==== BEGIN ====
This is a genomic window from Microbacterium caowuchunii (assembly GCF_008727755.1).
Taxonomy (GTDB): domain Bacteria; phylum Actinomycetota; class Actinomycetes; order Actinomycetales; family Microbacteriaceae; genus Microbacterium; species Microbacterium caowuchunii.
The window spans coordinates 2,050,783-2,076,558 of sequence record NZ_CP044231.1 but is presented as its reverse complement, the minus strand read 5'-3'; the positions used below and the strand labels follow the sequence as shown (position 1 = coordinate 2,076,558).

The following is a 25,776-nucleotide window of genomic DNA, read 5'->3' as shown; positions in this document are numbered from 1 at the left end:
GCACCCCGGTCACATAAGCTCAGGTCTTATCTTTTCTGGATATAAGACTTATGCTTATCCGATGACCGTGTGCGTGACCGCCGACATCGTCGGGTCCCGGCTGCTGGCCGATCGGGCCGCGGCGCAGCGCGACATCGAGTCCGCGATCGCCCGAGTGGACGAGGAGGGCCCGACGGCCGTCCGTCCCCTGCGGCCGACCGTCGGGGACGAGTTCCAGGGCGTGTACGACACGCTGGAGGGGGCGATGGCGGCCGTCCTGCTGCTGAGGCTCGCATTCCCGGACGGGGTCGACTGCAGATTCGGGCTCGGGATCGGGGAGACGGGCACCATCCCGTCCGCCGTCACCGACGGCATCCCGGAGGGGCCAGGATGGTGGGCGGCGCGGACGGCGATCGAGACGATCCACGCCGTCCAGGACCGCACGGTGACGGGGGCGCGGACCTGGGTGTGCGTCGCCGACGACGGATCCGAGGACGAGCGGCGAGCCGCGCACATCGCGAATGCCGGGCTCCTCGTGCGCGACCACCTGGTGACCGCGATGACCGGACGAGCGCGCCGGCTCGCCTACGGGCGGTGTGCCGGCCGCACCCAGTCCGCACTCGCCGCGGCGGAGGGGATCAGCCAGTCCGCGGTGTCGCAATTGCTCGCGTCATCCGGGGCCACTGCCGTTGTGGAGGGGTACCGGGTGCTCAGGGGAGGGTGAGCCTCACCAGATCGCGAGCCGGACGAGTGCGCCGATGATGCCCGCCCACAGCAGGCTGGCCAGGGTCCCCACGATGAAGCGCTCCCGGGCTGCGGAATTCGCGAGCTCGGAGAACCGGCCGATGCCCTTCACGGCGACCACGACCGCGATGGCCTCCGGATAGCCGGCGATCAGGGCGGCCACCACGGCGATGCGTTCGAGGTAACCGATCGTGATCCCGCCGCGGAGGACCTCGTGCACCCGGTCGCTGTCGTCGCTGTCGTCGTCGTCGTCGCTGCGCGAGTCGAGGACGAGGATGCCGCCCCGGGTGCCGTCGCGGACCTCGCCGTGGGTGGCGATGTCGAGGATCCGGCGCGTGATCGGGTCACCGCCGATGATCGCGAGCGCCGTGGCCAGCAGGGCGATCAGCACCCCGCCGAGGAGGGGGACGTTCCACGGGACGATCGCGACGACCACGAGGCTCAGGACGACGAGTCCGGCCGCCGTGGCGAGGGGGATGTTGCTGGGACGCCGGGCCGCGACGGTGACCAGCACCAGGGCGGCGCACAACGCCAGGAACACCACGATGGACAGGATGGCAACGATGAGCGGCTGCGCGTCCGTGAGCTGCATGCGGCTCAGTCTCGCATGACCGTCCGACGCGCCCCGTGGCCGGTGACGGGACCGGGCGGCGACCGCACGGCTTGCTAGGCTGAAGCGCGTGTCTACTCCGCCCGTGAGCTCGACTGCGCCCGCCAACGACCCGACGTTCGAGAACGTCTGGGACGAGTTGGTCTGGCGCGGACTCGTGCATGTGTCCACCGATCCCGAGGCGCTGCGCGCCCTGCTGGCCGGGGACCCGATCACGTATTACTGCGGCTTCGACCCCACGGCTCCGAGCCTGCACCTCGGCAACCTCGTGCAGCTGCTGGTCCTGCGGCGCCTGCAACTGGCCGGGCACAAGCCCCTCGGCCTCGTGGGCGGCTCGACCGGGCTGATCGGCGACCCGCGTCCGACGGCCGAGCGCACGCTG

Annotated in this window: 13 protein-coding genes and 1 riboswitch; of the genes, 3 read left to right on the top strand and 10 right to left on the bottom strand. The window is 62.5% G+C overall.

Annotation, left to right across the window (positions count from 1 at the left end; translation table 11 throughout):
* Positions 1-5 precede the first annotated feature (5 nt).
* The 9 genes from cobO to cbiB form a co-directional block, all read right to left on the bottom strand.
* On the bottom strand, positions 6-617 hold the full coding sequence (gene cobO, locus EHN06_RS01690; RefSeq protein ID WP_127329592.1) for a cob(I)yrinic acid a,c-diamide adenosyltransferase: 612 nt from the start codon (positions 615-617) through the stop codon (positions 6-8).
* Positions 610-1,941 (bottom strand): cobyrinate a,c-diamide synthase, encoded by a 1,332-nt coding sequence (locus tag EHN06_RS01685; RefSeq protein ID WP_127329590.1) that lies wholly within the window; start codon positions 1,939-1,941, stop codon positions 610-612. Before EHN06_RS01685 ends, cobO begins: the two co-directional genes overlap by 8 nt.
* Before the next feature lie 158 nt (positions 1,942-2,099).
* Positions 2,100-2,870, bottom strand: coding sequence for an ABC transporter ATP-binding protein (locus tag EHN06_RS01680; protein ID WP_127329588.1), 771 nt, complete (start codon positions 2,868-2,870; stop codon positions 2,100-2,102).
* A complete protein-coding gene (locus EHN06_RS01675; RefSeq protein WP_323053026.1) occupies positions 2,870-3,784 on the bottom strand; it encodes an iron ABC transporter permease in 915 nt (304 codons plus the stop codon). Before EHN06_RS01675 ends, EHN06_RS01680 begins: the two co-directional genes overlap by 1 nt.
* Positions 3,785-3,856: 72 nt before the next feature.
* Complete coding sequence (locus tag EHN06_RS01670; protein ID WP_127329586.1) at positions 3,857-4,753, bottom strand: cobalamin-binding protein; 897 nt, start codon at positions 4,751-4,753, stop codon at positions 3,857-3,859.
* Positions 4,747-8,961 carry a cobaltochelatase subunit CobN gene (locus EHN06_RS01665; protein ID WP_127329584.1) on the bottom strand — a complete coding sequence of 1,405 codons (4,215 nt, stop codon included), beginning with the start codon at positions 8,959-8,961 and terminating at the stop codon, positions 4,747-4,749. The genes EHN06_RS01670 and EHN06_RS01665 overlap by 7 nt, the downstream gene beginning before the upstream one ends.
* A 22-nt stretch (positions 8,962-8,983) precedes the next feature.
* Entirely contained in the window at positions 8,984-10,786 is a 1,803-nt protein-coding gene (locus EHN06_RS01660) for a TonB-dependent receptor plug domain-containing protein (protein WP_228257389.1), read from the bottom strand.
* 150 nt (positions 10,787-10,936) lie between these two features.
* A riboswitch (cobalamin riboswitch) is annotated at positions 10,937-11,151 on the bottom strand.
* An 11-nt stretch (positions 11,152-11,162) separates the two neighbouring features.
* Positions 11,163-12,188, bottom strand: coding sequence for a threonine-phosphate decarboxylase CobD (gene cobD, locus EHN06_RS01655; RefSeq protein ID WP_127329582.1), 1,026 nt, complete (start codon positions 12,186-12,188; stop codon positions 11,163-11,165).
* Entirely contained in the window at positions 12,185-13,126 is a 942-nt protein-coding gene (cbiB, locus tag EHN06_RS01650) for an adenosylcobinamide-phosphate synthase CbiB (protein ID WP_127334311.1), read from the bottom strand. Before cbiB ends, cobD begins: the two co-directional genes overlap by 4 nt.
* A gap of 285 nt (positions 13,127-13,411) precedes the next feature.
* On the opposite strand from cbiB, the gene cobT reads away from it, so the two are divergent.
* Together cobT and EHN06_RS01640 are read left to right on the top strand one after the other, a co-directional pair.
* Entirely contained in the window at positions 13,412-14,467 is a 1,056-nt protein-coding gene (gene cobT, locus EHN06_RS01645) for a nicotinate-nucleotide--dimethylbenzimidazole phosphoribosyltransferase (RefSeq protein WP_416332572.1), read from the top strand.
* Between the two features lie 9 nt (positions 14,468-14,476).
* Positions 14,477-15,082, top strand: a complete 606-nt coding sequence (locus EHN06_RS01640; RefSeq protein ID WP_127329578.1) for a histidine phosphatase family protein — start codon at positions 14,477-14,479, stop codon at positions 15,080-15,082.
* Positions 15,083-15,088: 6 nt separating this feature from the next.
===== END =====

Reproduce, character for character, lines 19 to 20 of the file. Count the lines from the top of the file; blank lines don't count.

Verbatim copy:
* Entirely contained in the window at positions 8,984-10,786 is a 1,803-nt protein-coding gene (locus EHN06_RS01660) for a TonB-dependent receptor plug domain-containing protein (protein WP_228257389.1), read from the bottom strand.
* 150 nt (positions 10,787-10,936) lie between these two features.